Harmful side effects from prescription medications—called adverse drug events (ADEs)—are driving increasing numbers of older adults to the emergency department, according to a study published Nov. 22, 2016, in The Journal of the American Medical Association. Researchers assessed data from 58 emergency departments surveyed in 2013 and 2014. After excluding ADEs due to causes such as drug withdrawal, recreational drug use, and treatments received in the emergency department, researchers identified more than 42,000 visits because of ADEs. Adults ages 65 years or older made up 35% of the cases—up from 26% in 2005 and 2006. The medications that caused most of the ADEs in older adults included blood thinners, such as warfarin (Coumadin) and clopidogrel (Plavix); diabetes treatments, such as insulin and metformin (Glucophage); and aspirin.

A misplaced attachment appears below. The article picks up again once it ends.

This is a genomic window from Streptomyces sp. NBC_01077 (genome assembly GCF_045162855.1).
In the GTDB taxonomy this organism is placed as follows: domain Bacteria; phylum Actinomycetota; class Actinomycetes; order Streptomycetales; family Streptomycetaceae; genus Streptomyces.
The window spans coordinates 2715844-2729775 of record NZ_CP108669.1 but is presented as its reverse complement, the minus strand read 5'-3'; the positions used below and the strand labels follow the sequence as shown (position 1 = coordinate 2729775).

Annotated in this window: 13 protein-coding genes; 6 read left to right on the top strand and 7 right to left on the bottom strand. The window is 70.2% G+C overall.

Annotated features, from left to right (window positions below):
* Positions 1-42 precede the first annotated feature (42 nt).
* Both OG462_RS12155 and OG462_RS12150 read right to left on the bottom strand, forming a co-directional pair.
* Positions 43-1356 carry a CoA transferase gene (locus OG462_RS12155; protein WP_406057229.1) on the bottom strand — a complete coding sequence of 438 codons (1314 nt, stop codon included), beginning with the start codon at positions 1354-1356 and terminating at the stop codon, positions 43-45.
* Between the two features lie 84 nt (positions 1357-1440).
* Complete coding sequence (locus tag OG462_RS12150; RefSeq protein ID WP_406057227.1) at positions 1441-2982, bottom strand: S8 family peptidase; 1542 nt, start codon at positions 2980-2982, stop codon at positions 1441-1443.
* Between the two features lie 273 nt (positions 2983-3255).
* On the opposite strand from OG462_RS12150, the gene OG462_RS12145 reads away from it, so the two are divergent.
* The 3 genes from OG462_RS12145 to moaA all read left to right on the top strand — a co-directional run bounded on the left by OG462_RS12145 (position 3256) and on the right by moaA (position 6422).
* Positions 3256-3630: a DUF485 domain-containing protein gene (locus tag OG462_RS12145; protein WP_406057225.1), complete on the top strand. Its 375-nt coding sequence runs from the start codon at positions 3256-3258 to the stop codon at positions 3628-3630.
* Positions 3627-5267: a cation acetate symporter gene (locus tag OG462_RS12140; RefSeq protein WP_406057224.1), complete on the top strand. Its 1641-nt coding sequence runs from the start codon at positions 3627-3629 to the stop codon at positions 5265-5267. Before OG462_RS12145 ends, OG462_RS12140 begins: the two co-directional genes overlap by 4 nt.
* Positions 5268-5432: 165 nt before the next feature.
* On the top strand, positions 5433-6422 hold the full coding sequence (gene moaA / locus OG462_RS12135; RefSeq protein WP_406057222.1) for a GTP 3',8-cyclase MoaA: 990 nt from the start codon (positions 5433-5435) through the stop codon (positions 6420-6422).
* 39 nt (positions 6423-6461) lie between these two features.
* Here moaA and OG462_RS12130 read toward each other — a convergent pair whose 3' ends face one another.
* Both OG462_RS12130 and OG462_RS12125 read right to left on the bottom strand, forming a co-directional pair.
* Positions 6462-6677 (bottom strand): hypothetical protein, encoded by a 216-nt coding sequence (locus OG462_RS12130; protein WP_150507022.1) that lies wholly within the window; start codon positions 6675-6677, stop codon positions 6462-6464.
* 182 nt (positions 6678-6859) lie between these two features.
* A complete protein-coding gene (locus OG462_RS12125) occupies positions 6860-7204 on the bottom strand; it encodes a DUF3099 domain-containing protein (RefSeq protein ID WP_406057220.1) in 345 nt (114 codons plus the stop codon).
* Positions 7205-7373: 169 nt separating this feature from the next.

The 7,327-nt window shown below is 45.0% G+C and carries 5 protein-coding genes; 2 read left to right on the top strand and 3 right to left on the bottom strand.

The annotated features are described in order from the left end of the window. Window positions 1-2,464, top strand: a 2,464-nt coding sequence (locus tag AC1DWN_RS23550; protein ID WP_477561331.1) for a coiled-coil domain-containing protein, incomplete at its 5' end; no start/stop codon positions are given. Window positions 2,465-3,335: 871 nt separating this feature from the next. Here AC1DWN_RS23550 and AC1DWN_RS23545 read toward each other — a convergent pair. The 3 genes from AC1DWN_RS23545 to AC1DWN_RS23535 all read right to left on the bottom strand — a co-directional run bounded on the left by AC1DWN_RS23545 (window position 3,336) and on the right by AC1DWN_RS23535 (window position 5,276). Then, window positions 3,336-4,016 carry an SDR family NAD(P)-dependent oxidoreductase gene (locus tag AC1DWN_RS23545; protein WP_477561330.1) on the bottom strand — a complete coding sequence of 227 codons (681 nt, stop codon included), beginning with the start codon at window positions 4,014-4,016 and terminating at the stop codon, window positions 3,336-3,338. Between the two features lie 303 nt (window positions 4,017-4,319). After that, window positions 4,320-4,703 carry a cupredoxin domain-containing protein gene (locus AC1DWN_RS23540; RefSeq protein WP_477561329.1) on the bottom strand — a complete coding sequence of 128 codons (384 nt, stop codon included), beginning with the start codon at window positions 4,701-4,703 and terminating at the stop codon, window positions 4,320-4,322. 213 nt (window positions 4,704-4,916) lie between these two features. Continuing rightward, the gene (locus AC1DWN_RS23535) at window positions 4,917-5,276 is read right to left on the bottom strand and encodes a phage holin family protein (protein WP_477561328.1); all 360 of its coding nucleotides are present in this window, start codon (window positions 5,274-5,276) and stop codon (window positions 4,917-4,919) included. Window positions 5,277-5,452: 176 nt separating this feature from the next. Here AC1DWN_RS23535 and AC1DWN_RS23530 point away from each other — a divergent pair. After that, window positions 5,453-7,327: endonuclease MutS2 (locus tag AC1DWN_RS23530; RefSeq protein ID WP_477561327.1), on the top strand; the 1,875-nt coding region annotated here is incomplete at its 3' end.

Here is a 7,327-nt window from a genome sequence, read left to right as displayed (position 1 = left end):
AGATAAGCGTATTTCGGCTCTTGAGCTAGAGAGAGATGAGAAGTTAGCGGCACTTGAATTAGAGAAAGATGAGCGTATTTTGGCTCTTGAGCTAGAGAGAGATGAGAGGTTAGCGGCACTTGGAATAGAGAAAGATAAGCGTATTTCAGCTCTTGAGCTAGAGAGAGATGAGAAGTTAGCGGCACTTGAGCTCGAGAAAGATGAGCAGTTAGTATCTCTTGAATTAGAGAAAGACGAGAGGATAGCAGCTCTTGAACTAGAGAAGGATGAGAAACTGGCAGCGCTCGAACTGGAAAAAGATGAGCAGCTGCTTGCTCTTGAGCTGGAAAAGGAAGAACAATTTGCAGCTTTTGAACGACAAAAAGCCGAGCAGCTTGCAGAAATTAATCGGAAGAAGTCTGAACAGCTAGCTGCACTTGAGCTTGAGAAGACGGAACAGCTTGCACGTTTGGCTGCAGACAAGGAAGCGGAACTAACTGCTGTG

Why so many ADEs? Study authors point to complicated drug regimens, medication errors, and inappropriate prescriptions. It's a good reminder to take medicine only as directed and to ask your doctor about potentially dangerous side effects.
As a service to our readers, Harvard Health Publishing provides access to our library of archived content. Please note the date of last review or update on all articles. No content on this site, regardless of date, should ever be used as a substitute for direct medical advice from your doctor or other qualified clinician.